Kissinger, Henry, Sgt

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 Photo In Uniform   Service Details
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Last Rank
Last Service Branch
Military Intelligence
Last Primary MOS
Last MOS Group
Military Intelligence (Enlisted)
Primary Unit
1946-1947, AAF 659, European Command Intelligence School
Previously Held MOS
631-Intelligence NCO
AAF 659-Instructor (Designated Subject)
Service Years
1943 - 1946
Foreign Language(s)


One Service Stripe

Four Overseas Service Bars

 Official Badges 

Department of the Army Military Intelligence Infantry Shoulder Cord Honorably Discharged WW II US Army Counterintelligence Special Agent Badge

 Unofficial Badges 

 Additional Information
What are you doing now:
Kissinger underwent basic training at Camp Croft in Spartanburg, South Carolina. On June 19, 1943, while stationed in South Carolina, at the age of 20 years, he became a naturalized U.S. citizen. The army sent him to study engineering at Lafayette College, Pennsylvania, but the program was cancelled, and Kissinger was reassigned to the 84th Infantry Division. There, he made the acquaintance of Fritz Kraemer, a fellow immigrant from Germany who noted Kissinger's fluency in German and his intellect, and arranged for him to be assigned to the military intelligence section of the division. Kissinger saw combat with the division, and volunteered for hazardous intelligence duties during the Battle of the Bulge.

During the American advance into Germany, Kissinger, only a private, was put in charge of the administration of the city of Krefeld, owing to a lack of German speakers on the division's intelligence staff. Within eight days he had established a civilian administration. Kissinger was then reassigned to the Counter Intelligence Corps, with the rank of sergeant. He was given charge of a team in Hanover assigned to tracking down Gestapo officers and other saboteurs, for which he was awarded the Bronze Star. In June 1945, Kissinger was made commandant of the Bensheim metro CIC detachment, Bergstrasse district of Hesse, with responsibility for de-Nazification of the district. Although he possessed absolute authority and powers of arrest, Kissinger took care to avoid abuses against the local population by his command.

In 1946, Kissinger was reassigned to teach at the European Command Intelligence School at Camp King, continuing to serve in this role as a civilian employee following his separation from the army.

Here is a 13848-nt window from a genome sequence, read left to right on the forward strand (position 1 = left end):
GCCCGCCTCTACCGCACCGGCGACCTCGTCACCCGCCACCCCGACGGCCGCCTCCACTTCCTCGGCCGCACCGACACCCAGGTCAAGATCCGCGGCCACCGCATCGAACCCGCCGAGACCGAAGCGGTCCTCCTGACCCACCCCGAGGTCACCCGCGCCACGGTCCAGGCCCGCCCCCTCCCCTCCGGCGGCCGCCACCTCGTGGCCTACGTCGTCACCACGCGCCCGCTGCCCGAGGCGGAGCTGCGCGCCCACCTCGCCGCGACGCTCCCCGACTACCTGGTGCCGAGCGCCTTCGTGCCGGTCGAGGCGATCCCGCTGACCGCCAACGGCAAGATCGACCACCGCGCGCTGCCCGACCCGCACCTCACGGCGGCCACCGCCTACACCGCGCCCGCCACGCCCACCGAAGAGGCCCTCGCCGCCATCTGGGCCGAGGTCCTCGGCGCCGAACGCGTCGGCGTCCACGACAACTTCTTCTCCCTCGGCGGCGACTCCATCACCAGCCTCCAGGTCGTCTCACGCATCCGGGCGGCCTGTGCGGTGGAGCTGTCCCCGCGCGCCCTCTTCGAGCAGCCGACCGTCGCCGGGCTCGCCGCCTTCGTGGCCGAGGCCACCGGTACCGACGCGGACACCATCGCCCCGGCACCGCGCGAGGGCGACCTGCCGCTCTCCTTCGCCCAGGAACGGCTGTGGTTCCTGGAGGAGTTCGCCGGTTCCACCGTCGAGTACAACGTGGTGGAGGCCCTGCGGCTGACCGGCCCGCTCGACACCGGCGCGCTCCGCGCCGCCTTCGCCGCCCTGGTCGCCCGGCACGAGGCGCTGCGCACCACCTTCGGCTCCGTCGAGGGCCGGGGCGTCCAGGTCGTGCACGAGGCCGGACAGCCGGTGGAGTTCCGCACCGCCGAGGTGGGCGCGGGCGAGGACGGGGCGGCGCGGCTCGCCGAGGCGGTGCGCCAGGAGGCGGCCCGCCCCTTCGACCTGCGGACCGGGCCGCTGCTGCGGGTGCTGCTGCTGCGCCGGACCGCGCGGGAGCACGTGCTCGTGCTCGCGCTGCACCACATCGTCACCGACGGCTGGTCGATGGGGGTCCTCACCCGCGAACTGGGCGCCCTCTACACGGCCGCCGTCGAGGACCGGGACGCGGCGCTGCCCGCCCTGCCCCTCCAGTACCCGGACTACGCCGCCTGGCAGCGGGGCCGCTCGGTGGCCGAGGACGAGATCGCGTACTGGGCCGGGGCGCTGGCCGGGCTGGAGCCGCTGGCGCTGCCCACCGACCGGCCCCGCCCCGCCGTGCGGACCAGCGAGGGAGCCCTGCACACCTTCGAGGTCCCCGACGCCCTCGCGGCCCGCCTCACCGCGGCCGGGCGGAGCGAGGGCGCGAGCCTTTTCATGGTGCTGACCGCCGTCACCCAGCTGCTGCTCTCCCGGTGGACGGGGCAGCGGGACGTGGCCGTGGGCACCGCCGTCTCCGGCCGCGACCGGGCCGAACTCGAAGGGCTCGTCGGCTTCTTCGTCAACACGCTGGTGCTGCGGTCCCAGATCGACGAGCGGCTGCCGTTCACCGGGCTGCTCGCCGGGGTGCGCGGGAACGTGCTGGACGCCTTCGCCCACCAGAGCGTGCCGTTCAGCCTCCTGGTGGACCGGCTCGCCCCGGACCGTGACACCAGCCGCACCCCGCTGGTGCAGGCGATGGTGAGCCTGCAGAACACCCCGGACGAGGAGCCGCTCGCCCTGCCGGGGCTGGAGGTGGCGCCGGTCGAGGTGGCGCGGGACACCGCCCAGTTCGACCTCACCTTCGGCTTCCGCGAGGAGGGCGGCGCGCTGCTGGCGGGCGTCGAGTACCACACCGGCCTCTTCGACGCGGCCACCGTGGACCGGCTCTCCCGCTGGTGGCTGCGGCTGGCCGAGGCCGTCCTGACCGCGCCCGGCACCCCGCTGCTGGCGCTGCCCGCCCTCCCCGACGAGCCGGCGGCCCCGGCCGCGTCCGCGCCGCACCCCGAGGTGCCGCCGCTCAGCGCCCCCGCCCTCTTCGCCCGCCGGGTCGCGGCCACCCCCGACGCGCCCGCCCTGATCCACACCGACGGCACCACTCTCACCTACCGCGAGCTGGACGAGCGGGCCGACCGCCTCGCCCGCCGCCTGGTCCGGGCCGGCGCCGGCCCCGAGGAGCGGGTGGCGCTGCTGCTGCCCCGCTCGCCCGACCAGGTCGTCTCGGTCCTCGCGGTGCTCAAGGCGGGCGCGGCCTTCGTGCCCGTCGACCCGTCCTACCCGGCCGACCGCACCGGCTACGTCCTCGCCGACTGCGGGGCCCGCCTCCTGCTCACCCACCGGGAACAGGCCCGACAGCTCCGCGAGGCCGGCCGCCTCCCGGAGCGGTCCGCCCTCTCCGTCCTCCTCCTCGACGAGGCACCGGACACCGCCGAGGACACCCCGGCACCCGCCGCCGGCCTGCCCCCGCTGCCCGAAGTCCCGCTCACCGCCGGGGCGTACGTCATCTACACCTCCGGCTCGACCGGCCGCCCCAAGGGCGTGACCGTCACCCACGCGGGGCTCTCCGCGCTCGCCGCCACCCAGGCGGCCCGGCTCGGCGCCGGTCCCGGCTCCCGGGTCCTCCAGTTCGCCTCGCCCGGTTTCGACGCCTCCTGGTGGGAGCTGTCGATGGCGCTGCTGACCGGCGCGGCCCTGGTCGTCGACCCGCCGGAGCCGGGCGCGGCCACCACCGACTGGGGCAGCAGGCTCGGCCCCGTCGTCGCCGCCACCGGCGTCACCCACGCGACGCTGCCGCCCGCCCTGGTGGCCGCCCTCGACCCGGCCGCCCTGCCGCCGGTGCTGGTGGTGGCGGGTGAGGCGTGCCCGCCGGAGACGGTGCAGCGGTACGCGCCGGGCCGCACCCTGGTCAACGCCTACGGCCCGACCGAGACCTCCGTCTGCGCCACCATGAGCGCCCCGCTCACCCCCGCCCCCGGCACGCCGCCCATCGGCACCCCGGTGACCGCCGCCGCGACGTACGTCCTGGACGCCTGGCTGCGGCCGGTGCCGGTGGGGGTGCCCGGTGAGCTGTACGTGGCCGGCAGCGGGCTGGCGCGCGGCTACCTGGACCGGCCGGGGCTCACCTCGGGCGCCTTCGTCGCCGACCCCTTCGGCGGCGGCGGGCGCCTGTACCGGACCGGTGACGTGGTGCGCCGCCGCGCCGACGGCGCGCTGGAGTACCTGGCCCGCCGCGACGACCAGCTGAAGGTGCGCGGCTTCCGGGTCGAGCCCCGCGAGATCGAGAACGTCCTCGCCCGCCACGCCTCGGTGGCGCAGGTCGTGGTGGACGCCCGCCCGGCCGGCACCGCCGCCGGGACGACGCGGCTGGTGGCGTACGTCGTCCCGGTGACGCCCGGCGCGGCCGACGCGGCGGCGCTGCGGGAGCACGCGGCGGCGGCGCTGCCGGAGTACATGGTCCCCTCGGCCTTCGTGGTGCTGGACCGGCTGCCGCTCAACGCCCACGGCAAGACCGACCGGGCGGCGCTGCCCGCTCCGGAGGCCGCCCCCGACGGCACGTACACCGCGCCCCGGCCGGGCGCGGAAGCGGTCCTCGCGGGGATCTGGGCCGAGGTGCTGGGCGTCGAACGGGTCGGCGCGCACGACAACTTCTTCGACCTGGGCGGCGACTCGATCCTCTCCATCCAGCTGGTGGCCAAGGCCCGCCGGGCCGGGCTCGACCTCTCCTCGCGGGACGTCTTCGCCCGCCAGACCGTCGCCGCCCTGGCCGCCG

Other Comments:

The Nobel Peace Prize - 1973

The 1973 prize went to North Vietnamese leader Le Duc Tho and United States Secretary of State Henry A. Kissinger "for the 1973 Paris Peace Accords intended to bring about a cease-fire in the Vietnam War and a withdrawal of the American forces". Tho later declined the prize, on grounds that the Paris Peace Accords were not being adhered to in full. North Vietnam invaded South Vietnam in April 1975 and reunified the country whilst Lu Duc Tho was still in government. Kissinger's history included the secret 1969–1975 bombing campaign against Khmer Rouge and North Vietnamese Army troops in Cambodia, the alleged U.S. complicity in Operation Condor—a mid-1970s campaign of kidnapping and murder coordinated among the intelligence and security services of Argentina, Bolivia, Brazil, Chile, Paraguay, and Uruguay—as well as the death of French nationals under the Chilean junta. He also supported the Turkish Intervention in Cyprus resulting in the de facto partition of the island. According to Irwin Abrams, this prize was the most controversial to date. Two Norwegian Nobel Committee members resigned in protest. When the award was announced, hostilities were continuing. The selection of Lu Duc Tho was also controversial.
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   1944-1945, 631, G-2 , 84th Infantry Division

Private First Class
From Month/Year
- / 1944
To Month/Year
- / 1945
G-2 Unit Page
Private First Class
631-Intelligence NCO
Not Specified
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 G-2 , 84th Infantry Division Details

G-2 , 84th Infantry Division
Command Element
Parent Unit
84th Infantry Division
Created/Owned By
Not Specified

Last Updated: Aug 9, 2018
My Photos For This Unit
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25 Members Also There at Same Time
84th Infantry Division

Bolling, Alexander Russell, LTG, (1917-1955) USA 00GC Major General
Barrett, Charles, BG, (1922-1963) FA 1193 Brigadier General
Foster, Ivan, MG, (1918-1965) FA 1193 Brigadier General
McClure, Robert, MG, (1917-1954) USA 00GC Brigadier General
Schumacher, Fred, COL, (1943-1970) IN 1560 Captain
Marshok, Edward Thomas, T/Sgt, (1941-1944) IN 745 Technical Sergeant
Hamner, Russell, S/Sgt, (1944-1946) IN 745 Staff Sergeant
Nelson, Thomas, S/Sgt, (1943-1946) IN 605 Staff Sergeant
White, Ralph W, T/4, (1942-1945) MD 409 Technician Fourth Grade
Mahone, Jr., Richard IN 746 Corporal
Mahone, Sr., Richard, Cpl, (1942-1946) IN 746 Corporal
Wetzstein, John, Cpl, (1944-1946) TC 345 Corporal
Blunt, Roscoe, Pvt, (1944-1945) AB 434 Private First Class
Ciriaco, Andrew Joseph, PFC, (1934-1946) EN 059 Private First Class
Hayes, John W., PFC, (1943-1945) IN 745 Private First Class
Barrett, Charles, BG, (1922-1963) 2010 Colonel
Truman, Louis Watson, LTG, (1926-1967) 2010 Colonel
Church, John Huston, MG, (1917-1952) Brigadier General
Bolling, Alexander Russell, MG, (1939-1973) IN First Lieutenant
Earnest, Guy, 1LT, (1938-1944) First Lieutenant
Millay, Wilbur, T/5, (1945-1946) IN Private First Class
O'Toole, Edward L., PFC, (1942-1944) Private First Class
Kuhn, Kermit D., Pvt, (1940-1945) Private
Woodruff, Roscoe Barnett, MG, (1915-1953) Major General
Kartchner, Silas Hall, Sgt, (1942-1945) Sergeant
Lucas, Glancy Vernon, PFC, (1944-1945) Private First Class

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